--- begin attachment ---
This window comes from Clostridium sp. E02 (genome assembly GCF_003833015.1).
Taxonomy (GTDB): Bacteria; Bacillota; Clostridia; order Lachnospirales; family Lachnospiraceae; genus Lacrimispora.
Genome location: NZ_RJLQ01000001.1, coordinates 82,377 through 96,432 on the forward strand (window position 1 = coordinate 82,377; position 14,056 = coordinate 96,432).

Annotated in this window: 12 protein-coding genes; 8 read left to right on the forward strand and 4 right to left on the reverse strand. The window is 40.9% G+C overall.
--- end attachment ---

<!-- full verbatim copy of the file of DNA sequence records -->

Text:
This window comes from Clostridium sp. E02 (genome assembly GCF_003833015.1).
Taxonomy (GTDB): Bacteria; Bacillota; Clostridia; order Lachnospirales; family Lachnospiraceae; genus Lacrimispora.
Genome location: NZ_RJLQ01000001.1, coordinates 82,377 through 96,432 on the forward strand (window position 1 = coordinate 82,377; position 14,056 = coordinate 96,432).

Annotated in this window: 12 protein-coding genes; 8 read left to right on the forward strand and 4 right to left on the reverse strand. The window is 40.9% G+C overall.